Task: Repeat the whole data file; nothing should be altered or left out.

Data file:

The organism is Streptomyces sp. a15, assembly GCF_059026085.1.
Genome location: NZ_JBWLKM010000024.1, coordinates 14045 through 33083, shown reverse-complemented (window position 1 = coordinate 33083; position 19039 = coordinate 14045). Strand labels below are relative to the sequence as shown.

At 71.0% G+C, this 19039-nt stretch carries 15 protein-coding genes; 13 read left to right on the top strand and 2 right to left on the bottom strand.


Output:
The organism is Streptomyces sp. a15, assembly GCF_059026085.1.
Genome location: NZ_JBWLKM010000024.1, coordinates 14045 through 33083, shown reverse-complemented (window position 1 = coordinate 33083; position 19039 = coordinate 14045). Strand labels below are relative to the sequence as shown.

At 71.0% G+C, this 19039-nt stretch carries 15 protein-coding genes; 13 read left to right on the top strand and 2 right to left on the bottom strand.